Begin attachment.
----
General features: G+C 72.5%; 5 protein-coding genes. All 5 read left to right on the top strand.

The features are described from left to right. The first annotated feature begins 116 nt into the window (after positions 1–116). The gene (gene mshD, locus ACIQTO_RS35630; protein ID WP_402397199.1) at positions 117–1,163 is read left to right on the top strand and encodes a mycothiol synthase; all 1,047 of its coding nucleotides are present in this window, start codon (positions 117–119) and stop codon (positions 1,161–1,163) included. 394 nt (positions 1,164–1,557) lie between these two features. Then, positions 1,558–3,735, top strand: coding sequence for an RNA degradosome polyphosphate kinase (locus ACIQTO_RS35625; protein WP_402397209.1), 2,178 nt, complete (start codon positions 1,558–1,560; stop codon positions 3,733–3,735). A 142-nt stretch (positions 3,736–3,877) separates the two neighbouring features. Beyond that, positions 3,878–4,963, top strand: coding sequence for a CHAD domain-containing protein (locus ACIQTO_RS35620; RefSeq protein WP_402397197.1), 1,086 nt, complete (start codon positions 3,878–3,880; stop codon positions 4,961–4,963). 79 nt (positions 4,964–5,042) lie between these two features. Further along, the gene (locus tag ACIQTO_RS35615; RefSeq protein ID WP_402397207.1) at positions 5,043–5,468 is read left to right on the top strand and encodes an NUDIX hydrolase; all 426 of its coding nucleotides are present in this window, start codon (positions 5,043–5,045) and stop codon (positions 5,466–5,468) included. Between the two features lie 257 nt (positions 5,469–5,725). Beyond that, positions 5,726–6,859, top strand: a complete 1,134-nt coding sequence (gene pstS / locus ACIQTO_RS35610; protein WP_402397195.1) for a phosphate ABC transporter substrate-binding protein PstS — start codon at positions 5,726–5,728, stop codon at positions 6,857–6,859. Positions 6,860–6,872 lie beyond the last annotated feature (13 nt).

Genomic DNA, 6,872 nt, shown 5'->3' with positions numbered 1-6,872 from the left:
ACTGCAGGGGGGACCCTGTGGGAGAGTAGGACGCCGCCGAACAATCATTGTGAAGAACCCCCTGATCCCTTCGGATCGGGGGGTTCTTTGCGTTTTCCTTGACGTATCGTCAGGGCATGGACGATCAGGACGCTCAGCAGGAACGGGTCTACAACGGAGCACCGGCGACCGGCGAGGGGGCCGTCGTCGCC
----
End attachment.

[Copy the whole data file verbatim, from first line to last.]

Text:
General features: G+C 72.5%; 5 protein-coding genes. All 5 read left to right on the top strand.

The features are described from left to right. The first annotated feature begins 116 nt into the window (after positions 1–116). The gene (gene mshD, locus ACIQTO_RS35630; protein ID WP_402397199.1) at positions 117–1,163 is read left to right on the top strand and encodes a mycothiol synthase; all 1,047 of its coding nucleotides are present in this window, start codon (positions 117–119) and stop codon (positions 1,161–1,163) included. 394 nt (positions 1,164–1,557) lie between these two features. Then, positions 1,558–3,735, top strand: coding sequence for an RNA degradosome polyphosphate kinase (locus ACIQTO_RS35625; protein WP_402397209.1), 2,178 nt, complete (start codon positions 1,558–1,560; stop codon positions 3,733–3,735). A 142-nt stretch (positions 3,736–3,877) separates the two neighbouring features. Beyond that, positions 3,878–4,963, top strand: coding sequence for a CHAD domain-containing protein (locus ACIQTO_RS35620; RefSeq protein WP_402397197.1), 1,086 nt, complete (start codon positions 3,878–3,880; stop codon positions 4,961–4,963). 79 nt (positions 4,964–5,042) lie between these two features. Further along, the gene (locus tag ACIQTO_RS35615; RefSeq protein ID WP_402397207.1) at positions 5,043–5,468 is read left to right on the top strand and encodes an NUDIX hydrolase; all 426 of its coding nucleotides are present in this window, start codon (positions 5,043–5,045) and stop codon (positions 5,466–5,468) included. Between the two features lie 257 nt (positions 5,469–5,725). Beyond that, positions 5,726–6,859, top strand: a complete 1,134-nt coding sequence (gene pstS / locus ACIQTO_RS35610; protein WP_402397195.1) for a phosphate ABC transporter substrate-binding protein PstS — start codon at positions 5,726–5,728, stop codon at positions 6,857–6,859. Positions 6,860–6,872 lie beyond the last annotated feature (13 nt).

Genomic DNA, 6,872 nt, shown 5'->3' with positions numbered 1-6,872 from the left:
ACTGCAGGGGGGACCCTGTGGGAGAGTAGGACGCCGCCGAACAATCATTGTGAAGAACCCCCTGATCCCTTCGGATCGGGGGGTTCTTTGCGTTTTCCTTGACGTATCGTCAGGGCATGGACGATCAGGACGCTCAGCAGGAACGGGTCTACAACGGAGCACCGGCGACCGGCGAGGGGGCCGTCGTCGCC